• Tad who managed my project did well; his strength is his honesty and well-informed knowledge in many different areas of the field.
• Greg doesn’t talk much, very serious, but knows a lot due to his extensive experience and overall intellect.
• I haven’t met Kenn, the retired architecture, but that never stops me – he has 50 years of experience and coincidentally the first architect ever to hold a license in all 50 states.
• Johnny who installed my system is very knowledgeable but should be known for his drive to do things properly.
• As difficult as my city made this process, imposing several obstacles to our project, I am surprised that CSS, coming earlier and leaving later, persisted to complete the project, and did so within the ranged deadline.
• The logistical aspect of this company is thoughtful and proactive – there was not one hiccup on CSS’s end.
• No down payment to sign a contract that serves only to reserve the federal and state incentives. Some companies actually want a $2000 deposit. In other words, you truly pay as you go. Installers will tell you that they need a deposit in order to secure the incentive. Smart installers make this deposit unnecessary.
• We got a damn good price.
• After CSS surveyed my property and formulated the estimate, I wasn’t hassled to move into a decision. Unharassed, I extended my research a few more months beforehand, and if I needed expert advice, Tad allowed me to call him, instead of pestering me with “I’m just calling to check up…” calls. In addition, Tad keeps in contact after the purchase; he doesn''t go anywhere, and that is a big plus.
• I do not underestimate Tad’s prudence, so this isn’t a true con, but I wonder why I never met Kenn since I could imagine that my house has an inconvenient angle and could use his specialized knowledge. I’m guessing that his job can be done remotely, since they took time to find the perfect angle and tilt – at one point, it was difficult to assess how to work around the trees surrounding the house – how to gather the maximum yield. Update: Kenn does help with the unusual circumstances; my project was still considered routine and conventional.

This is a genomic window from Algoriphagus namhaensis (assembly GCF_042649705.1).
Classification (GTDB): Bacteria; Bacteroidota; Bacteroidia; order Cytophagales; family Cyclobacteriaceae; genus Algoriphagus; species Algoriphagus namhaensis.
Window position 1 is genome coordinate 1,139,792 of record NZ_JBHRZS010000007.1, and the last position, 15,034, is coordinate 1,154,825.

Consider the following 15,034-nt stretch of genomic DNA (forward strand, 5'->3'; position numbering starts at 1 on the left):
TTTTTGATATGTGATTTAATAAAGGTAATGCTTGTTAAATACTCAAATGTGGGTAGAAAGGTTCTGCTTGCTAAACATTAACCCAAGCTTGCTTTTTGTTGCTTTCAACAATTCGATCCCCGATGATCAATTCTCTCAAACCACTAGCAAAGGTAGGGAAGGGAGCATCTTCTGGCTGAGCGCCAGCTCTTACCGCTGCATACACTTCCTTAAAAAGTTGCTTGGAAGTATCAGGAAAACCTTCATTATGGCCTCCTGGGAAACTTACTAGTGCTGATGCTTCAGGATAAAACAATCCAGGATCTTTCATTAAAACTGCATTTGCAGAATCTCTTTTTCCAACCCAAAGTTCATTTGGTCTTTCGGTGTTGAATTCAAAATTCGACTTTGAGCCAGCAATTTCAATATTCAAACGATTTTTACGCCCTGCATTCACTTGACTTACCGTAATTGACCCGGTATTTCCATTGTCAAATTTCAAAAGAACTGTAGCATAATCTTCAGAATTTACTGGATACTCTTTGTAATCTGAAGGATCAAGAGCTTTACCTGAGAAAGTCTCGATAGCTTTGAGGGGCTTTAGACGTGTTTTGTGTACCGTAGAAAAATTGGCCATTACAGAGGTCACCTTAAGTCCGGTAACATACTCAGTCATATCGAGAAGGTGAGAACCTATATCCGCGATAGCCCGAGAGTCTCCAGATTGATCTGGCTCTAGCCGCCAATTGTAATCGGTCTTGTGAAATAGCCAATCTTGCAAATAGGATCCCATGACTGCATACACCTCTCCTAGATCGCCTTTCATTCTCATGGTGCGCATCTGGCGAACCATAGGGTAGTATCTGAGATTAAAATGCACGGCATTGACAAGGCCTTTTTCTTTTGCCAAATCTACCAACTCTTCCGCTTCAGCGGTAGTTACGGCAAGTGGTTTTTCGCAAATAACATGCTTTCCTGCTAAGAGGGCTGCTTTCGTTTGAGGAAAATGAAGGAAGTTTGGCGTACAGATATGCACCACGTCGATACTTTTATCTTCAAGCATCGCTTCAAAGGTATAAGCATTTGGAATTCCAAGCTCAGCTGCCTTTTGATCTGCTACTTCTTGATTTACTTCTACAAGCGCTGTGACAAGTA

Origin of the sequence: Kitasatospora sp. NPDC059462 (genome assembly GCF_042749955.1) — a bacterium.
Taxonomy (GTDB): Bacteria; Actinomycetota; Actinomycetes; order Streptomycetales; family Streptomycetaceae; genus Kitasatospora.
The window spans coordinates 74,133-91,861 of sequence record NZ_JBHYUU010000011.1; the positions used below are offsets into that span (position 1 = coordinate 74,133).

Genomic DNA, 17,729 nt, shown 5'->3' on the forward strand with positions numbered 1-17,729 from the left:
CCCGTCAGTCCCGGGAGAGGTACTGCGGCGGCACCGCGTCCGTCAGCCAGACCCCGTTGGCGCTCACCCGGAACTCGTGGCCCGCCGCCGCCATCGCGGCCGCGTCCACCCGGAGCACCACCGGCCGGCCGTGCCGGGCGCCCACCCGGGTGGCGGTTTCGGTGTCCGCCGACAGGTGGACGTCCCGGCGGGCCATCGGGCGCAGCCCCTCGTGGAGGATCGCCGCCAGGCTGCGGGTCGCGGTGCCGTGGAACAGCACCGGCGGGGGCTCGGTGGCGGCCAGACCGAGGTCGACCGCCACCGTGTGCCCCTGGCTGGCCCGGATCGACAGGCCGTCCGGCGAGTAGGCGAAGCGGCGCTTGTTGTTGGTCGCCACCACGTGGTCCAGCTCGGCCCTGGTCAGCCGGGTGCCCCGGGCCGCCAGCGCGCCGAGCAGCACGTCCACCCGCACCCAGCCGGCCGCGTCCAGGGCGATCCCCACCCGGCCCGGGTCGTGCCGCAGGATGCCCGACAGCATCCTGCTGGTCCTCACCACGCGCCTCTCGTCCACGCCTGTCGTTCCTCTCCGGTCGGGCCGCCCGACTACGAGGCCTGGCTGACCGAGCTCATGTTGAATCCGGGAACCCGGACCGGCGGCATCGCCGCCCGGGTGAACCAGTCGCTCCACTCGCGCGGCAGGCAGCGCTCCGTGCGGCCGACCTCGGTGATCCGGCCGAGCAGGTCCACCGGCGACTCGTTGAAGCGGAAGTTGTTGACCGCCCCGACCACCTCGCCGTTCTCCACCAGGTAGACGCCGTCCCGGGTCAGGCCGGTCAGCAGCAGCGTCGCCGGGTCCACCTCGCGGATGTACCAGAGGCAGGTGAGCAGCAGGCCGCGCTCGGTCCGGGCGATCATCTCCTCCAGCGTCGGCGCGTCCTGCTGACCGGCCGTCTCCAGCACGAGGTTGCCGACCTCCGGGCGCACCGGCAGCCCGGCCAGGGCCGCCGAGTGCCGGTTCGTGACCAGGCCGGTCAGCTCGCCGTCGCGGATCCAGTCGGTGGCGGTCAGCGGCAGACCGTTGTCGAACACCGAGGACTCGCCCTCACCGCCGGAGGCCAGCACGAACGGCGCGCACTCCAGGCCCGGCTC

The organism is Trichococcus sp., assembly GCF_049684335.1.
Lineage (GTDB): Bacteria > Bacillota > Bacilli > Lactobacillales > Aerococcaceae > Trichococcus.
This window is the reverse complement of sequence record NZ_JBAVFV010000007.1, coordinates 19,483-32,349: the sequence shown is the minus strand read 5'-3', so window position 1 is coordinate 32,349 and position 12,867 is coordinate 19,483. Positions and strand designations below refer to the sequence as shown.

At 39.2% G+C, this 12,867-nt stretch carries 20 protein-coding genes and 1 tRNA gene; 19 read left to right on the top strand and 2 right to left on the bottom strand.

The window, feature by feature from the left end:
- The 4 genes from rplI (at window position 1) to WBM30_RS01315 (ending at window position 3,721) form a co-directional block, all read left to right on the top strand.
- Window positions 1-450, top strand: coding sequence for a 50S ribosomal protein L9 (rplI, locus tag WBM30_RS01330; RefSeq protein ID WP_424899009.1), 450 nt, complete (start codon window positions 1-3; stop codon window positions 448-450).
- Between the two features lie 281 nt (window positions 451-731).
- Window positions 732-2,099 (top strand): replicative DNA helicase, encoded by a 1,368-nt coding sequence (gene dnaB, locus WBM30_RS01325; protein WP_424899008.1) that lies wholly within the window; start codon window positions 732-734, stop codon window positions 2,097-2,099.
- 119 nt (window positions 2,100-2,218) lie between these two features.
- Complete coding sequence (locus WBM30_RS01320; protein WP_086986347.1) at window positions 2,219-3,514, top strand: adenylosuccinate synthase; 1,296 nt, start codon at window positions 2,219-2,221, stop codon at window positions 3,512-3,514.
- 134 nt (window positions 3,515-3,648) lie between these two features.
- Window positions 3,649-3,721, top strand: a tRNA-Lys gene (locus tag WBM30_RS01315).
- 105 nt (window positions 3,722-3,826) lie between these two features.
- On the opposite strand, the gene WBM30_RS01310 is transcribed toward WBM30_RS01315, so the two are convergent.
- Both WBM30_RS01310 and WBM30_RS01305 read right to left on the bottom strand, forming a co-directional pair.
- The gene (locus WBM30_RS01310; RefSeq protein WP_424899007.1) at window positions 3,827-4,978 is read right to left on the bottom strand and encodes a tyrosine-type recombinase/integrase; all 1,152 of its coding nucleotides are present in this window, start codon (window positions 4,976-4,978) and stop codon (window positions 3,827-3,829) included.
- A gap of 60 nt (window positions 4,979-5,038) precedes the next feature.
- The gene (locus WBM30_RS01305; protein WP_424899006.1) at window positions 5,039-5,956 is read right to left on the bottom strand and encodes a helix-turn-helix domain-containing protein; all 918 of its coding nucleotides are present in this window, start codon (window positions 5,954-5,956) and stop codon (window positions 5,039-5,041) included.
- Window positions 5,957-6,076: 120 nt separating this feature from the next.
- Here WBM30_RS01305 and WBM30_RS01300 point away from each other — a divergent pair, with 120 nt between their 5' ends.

• Greg should cheer up (especially because he looks like Santa Claus).
That is my quick review.
Those careful people who want the details, read the full review (recommended):
(No companies or articles will be identified, if I have predominantly negative comments to say. My intention here isn’t to cripple companies hampered already by immorality. May all solar businesses be given the chance to change in a judgmental, tedious society of high-maintenance Yelpers. Even some positive companies won’t be identified, since I only want to speak on behalf of the company that I’m reviewing, and that’s it. Trust me, if you have a college education, you will find these popular articles. Have confidence, and have faith.)
After researching the solar industry for eight months before my purchase, I suspected the whole industry CAN BE Apollo’s Greek gift. If you don’t first invest in decent research, meaning you read articles AND trace the source of the person or people who wrote it, you may find yourself deceived and remorseful. For example, an article from a prestigious source emerged, addressing the increasing pressure on solar industries to “cut corners,” leading to inferior protective coating that caused a quick degradation of material or, even worse, fire hazards. To sum it up, the article’s sole purpose, in my opinion, is to strike fear in the minds of the consumer and to channel that fear toward other lucrative possibilities.
It’s that “I am just concerned…” kind of article. However, no concrete help is ever provided.
As a matter of opinion, if you believe these green companies don’t have part of their soul in green money, believing these companies are different, managed by hippies greeting the sun under some Eastern religion and spending most of their time in the shades of trees, you will find “people are alike all over” (to borrow a statement from a Twilight Zone episode).